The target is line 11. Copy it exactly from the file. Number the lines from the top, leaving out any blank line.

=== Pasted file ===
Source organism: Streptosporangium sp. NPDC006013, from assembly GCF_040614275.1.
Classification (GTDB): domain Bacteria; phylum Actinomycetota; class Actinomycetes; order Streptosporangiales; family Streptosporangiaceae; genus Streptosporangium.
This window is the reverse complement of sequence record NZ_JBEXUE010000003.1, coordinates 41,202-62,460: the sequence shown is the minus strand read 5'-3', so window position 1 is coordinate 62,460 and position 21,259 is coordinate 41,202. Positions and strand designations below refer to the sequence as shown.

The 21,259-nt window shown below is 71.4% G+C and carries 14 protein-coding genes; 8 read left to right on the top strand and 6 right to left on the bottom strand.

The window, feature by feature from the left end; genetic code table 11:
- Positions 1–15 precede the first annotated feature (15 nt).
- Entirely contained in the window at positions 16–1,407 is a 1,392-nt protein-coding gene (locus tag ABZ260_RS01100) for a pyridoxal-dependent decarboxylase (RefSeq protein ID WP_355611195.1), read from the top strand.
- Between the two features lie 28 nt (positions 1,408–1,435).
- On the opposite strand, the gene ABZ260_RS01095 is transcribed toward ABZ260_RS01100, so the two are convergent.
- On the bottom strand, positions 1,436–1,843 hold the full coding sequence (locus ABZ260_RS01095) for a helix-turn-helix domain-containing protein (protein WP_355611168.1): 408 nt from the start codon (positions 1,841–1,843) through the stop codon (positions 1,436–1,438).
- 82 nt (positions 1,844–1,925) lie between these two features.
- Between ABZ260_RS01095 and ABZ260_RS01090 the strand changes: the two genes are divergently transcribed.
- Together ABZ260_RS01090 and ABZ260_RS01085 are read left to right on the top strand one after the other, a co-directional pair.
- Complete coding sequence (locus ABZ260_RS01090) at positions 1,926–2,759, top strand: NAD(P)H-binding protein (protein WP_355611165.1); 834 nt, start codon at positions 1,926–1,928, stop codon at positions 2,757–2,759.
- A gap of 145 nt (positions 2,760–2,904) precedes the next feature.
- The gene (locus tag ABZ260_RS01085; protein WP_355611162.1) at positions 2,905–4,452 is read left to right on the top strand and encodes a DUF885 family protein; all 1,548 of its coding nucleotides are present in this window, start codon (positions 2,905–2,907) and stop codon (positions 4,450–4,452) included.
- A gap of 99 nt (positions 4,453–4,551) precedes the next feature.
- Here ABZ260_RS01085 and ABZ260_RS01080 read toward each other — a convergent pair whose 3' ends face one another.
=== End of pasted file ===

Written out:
- 82 nt (positions 1,844–1,925) lie between these two features.